Instead of using a transformer, Irreverent’s tech combines a diffusion model with a model that predicts what’s in the next frame on the basis of common-sense physics, such as how a ball bounces or how water splashes on the floor. Raskino says this approach reduces both training costs and the number of hallucinations. The model still produces glitches, but they are distortions of physics (like a bouncing ball not following a smooth curve, for example) with known mathematical fixes that can be applied to the video after it is generated, he says.

Which approach will last remains to be seen. Miao compares today’s technology to large language models circa GPT-2. Five years ago, OpenAI’s groundbreaking early model amazed people because it showed what was possible. But it took several more years for the technology to become a game-changer.

It’s the same with video, says Miao: “We’re all at the bottom of the mountain.”

2. What will people do with generative video? 

Video is the medium of the internet. YouTube, TikTok, newsreels, ads: expect to see synthetic video popping up everywhere there’s video already.

The marketing industry is one of the most enthusiastic adopters of generative technology. Two-thirds of marketing professionals have experimented with generative AI in their jobs, according to a recent survey Adobe carried out in the US, with more than half saying they have used the technology to produce images.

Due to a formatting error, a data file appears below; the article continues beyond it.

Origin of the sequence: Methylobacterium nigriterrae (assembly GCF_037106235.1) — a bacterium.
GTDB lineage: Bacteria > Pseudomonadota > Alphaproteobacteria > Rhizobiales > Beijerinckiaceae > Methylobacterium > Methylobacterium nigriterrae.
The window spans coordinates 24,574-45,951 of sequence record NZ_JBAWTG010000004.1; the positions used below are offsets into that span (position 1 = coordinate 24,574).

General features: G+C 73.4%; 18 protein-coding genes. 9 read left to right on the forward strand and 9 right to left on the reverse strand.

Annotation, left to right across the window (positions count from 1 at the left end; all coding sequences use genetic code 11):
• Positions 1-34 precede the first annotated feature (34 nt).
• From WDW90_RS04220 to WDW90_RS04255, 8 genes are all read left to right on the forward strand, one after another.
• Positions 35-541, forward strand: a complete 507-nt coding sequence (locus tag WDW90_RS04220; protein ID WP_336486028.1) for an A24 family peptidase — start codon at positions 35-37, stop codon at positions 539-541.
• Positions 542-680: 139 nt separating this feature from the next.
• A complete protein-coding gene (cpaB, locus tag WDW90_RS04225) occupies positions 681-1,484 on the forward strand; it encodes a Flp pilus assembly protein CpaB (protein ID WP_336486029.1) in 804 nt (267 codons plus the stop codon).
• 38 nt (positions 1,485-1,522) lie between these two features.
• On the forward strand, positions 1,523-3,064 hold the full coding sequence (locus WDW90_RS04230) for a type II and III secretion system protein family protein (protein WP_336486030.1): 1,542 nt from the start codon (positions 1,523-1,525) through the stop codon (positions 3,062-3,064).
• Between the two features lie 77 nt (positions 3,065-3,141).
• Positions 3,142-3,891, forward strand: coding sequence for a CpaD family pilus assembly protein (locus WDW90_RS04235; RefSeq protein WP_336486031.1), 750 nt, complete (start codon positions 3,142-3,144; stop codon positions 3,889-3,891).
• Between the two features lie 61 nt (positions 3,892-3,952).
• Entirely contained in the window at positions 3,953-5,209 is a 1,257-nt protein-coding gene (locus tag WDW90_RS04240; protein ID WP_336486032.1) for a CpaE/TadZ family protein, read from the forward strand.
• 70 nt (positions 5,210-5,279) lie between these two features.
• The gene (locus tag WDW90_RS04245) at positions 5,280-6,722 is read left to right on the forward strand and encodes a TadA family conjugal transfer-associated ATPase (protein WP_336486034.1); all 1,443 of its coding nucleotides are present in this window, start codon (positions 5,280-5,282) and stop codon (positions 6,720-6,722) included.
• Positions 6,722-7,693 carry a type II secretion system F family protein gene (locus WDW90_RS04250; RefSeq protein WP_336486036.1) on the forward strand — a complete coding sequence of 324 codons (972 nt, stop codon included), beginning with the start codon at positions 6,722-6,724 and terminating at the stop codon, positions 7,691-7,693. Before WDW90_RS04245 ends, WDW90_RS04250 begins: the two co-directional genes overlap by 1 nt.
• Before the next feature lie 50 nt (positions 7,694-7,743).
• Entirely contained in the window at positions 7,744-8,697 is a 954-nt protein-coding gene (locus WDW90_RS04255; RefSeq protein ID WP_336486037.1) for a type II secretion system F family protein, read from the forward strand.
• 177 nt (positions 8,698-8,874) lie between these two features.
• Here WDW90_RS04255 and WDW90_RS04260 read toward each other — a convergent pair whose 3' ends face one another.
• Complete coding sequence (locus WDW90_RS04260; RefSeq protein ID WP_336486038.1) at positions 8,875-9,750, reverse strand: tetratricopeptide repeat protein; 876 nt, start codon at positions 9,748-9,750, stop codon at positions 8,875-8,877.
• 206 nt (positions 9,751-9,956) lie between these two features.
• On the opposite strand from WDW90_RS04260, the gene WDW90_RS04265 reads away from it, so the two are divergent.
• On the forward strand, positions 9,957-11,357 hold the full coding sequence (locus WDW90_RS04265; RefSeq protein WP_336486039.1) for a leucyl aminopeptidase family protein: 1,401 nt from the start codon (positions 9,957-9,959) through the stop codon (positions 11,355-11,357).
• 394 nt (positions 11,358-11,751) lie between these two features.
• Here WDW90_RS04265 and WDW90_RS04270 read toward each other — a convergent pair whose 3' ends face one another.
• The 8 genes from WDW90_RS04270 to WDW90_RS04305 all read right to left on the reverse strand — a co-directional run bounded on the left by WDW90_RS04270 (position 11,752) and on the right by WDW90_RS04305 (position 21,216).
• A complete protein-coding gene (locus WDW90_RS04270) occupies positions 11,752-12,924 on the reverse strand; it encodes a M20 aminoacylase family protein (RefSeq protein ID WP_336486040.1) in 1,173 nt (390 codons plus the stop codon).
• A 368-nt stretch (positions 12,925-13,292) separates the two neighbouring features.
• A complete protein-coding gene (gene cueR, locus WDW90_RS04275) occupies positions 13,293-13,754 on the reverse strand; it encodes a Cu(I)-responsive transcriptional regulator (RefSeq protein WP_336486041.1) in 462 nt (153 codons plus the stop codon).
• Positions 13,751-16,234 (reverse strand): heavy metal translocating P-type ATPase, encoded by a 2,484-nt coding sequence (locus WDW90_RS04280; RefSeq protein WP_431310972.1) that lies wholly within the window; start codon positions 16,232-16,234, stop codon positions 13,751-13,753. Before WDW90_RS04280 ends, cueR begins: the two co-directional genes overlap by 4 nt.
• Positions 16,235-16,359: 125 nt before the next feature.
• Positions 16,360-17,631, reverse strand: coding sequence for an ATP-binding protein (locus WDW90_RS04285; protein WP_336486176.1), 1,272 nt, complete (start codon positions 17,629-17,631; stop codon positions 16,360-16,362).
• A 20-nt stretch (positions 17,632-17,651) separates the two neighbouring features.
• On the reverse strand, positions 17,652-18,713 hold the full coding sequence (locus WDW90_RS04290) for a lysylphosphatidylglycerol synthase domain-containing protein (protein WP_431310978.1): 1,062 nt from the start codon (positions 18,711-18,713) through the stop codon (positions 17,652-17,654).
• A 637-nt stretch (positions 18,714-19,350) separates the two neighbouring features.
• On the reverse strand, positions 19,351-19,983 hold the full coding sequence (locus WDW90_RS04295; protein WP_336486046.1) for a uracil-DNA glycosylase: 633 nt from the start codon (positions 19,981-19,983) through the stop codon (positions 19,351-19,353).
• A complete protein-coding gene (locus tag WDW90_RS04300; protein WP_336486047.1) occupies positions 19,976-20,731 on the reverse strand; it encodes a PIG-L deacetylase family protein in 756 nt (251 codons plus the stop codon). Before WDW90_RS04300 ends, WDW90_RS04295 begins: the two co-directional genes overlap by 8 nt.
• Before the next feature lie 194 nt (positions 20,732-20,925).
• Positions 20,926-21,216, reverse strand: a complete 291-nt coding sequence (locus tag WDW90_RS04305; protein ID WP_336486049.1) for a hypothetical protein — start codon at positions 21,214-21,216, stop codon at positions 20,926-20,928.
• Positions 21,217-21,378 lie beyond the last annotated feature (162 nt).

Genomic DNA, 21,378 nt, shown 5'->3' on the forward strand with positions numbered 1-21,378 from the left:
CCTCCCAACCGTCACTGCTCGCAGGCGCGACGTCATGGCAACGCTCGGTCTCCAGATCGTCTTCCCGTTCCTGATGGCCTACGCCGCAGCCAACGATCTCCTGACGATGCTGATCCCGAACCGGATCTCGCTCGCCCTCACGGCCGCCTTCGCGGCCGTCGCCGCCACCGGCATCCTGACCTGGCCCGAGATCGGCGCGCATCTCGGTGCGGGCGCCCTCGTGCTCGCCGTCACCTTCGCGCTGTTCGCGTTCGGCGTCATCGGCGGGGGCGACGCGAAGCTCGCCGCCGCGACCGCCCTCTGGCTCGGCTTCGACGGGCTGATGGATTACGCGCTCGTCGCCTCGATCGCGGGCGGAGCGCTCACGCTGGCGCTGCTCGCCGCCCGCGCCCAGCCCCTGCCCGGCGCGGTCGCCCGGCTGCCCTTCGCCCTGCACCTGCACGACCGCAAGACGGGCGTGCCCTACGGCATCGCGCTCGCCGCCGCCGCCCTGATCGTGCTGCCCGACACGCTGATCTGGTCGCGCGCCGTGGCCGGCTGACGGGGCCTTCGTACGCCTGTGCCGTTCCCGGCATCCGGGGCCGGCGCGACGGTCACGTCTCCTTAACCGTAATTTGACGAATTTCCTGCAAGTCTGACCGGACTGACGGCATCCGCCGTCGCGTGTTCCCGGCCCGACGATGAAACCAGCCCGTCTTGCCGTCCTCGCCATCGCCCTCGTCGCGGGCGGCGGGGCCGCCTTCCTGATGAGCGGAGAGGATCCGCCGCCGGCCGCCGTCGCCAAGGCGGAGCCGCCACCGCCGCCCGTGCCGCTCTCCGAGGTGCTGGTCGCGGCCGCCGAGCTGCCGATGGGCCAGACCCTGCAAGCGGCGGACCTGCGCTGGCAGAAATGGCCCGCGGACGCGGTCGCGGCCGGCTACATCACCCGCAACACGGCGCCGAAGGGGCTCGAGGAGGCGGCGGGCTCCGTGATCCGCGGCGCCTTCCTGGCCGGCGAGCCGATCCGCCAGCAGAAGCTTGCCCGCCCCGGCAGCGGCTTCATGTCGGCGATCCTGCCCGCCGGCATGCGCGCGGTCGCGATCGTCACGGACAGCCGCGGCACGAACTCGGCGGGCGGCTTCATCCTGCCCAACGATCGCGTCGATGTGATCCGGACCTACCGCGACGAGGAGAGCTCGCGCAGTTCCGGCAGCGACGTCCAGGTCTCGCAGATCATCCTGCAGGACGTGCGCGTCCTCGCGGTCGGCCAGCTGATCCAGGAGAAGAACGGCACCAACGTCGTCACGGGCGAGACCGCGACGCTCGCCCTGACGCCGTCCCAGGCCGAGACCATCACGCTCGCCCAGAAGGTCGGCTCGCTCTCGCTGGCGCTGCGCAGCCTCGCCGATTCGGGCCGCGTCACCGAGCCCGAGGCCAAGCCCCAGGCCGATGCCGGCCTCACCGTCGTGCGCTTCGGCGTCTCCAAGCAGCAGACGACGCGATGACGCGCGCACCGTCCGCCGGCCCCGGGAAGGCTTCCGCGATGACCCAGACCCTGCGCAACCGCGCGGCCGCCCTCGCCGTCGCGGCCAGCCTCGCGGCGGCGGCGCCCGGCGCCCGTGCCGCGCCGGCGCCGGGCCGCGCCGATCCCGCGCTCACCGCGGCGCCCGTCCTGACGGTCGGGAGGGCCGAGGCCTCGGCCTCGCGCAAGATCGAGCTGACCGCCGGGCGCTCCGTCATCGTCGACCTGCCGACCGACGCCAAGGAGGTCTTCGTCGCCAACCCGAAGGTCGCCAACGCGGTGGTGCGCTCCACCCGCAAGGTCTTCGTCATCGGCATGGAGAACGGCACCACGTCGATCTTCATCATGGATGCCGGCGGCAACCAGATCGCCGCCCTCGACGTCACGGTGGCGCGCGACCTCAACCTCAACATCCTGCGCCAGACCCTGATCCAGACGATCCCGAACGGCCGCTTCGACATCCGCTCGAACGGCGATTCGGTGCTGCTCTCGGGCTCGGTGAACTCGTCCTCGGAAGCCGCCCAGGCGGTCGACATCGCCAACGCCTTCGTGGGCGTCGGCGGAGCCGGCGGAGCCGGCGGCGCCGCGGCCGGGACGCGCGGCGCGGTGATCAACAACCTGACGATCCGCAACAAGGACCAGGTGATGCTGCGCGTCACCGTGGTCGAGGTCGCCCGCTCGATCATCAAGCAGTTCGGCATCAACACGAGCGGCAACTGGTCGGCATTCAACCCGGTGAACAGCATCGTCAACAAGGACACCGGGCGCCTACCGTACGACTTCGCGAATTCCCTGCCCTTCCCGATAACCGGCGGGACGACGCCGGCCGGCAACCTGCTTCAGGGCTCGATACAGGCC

Generative video is next. A few marketing firms have already put out short films to demonstrate the technology’s potential. The latest example is the 2.5-minute-long “Somme Requiem,” made by Myles. You can watch the film below in an exclusive reveal from MIT Technology Review.

“Somme Requiem” is a short film made by Los Angeles production company Myles. Every shot was generated using Runway's Gen 2 model. The clips were then edited together by a team of video editors at Myles.

“Somme Requiem” depicts snowbound soldiers during the World War I Christmas ceasefire in 1914. The film is made up of dozens of different shots that were produced using a generative video model from Runway, then stitched together, color-corrected, and set to music by human video editors at Myles. “The future of storytelling will be a hybrid workflow,” says founder and CEO Josh Kahn.